With children out of school and social distancing suggested for everyone to avoid further spread of the coronavirus, valley residents spend a lot more time at home and in their neighborhoods these days. Even with the gradual reopening of businesses and facilities, you can count on the fact that our new normal won’t look anything like the past for at least a little while.
Here are some tips for how to coexist peacefully with neighbors and how to be a good neighbor yourself during trying times.
Check with your neighborhood management about policies for using gyms/fitness equipment and playground areas if you have them in your community. While there may be some restrictions on use right now, many communities have trails and open grassy areas that offer options for family fun, a great workout or just some much-welcomed individual downtime outside the home. Being active in the sunlight and engaging with neighbors at an appropriate distance can lift the spirits and maintain important community connections.
Use neighborhood social media pages. Apps such as Nextdoor are hubs to communicate with neighbors. With higher use these days, this technology now allow neighbors to arrange small gatherings with social distancing practices implemented. You can set up a Facebook watch party, check out the “Netflix Party” option (netflixparty.com) to have a virtual movie night or even host a virtual party.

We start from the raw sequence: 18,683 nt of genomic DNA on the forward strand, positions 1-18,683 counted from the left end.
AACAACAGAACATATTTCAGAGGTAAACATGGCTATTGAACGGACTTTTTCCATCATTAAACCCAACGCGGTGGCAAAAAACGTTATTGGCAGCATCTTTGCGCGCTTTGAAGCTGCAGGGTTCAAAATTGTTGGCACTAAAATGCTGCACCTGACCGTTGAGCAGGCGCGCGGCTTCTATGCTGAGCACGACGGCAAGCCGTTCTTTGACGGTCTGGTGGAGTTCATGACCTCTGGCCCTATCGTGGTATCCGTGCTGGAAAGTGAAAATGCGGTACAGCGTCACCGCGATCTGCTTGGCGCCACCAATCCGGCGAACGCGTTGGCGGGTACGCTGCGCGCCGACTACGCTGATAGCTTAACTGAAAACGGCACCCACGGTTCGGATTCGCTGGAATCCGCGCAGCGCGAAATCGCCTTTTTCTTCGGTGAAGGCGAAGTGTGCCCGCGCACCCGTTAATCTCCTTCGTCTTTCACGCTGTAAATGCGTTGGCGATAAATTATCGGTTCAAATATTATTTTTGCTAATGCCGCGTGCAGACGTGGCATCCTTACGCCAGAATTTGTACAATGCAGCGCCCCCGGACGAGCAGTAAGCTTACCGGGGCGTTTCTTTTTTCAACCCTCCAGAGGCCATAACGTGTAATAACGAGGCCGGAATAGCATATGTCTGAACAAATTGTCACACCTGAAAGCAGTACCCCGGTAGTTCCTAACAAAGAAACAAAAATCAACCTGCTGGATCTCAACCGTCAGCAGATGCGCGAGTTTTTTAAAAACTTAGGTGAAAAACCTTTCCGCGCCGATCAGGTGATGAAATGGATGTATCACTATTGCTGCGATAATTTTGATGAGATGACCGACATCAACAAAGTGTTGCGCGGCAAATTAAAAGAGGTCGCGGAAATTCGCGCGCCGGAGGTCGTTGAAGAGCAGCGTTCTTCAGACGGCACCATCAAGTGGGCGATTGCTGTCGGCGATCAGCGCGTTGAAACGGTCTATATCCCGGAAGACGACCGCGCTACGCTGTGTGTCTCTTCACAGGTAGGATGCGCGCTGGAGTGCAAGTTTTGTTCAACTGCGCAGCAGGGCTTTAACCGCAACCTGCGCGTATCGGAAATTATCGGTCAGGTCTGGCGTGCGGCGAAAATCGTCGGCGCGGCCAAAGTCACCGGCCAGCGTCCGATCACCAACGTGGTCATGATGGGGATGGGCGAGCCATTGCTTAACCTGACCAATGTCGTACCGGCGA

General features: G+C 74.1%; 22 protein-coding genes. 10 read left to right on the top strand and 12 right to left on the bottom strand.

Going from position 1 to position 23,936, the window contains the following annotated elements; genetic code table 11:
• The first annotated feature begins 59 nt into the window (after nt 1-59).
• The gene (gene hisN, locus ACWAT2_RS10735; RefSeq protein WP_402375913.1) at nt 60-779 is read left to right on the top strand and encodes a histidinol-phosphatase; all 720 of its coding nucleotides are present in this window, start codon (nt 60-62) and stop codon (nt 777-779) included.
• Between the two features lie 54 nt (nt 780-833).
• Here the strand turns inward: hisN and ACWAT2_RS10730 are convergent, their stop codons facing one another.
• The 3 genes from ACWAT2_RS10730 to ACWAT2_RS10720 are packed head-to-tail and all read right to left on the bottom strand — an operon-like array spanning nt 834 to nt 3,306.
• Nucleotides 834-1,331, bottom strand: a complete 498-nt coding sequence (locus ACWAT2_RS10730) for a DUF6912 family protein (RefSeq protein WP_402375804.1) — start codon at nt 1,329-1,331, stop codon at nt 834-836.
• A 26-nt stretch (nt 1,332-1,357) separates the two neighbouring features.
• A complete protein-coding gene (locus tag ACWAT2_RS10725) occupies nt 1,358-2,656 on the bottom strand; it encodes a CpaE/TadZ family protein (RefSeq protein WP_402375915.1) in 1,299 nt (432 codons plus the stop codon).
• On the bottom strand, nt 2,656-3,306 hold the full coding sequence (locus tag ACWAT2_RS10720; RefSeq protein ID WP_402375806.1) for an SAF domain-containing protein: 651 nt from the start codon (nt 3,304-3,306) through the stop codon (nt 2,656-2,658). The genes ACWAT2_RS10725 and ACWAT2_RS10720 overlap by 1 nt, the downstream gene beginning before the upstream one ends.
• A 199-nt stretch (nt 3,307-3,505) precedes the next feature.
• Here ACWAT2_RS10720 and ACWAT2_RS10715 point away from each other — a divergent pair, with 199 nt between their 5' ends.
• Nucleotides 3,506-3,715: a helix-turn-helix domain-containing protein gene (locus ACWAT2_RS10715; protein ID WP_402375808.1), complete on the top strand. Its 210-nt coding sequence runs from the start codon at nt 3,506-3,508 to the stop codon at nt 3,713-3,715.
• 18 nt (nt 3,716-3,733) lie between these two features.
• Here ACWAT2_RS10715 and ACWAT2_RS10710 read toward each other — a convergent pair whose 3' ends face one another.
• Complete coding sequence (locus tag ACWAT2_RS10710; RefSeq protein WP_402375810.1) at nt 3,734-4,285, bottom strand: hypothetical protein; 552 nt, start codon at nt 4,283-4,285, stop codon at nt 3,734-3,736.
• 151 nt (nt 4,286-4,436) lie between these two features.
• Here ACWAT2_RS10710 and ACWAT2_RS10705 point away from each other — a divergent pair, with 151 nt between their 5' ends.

Remember: Be courteous and kind.
There are many opinions shared about what should and shouldn’t be done with regards to reopening the economy and other subjects. Social media, and gatherings that result from these communications, shouldn’t be platforms to assert opinions; everyone is in a stressful situation with unique circumstances tied to it.
Stay aware during unusual times.
With more children out of school, and in many cases daycare, family schedules have shifted. Parents need to provide kids with physical activity during the day, so there may be more kids playing outdoors at unusual times. Be hyper aware and exercise extra caution when driving or riding your bike on neighborhood streets to avoid collisions or accidents.
Don’t forget the power of a kind gesture.
Offer to pick up groceries and essentials for elderly neighbors or others unable to get out of the house for some reason. Difficult times bring out a generous spirit in some of us; if that’s your impulse, follow the urge to initiate a small gesture that can put a smile on a neighbor’s face. Look around your neighborhood. Does it look like a property needs help? Mow an overgrown lawn or clean up some lawn debris. The act alone can help you feel better, and that kindness could be contagious, too. You may start a positive chain reaction of good deeds in your neighborhood, ultimately building a better sense of community.
As a reminder, most community management offices are closed to the public during this time. Anyone in need of service should check with their homeowner association contact for alternate arrangements so they can receive services online or by phone.
Joel Just is the CEO and president of Complete Association Management Co. (CAMCO). For more information, visit camconevada.com or search for @CAMCONevada on Facebook.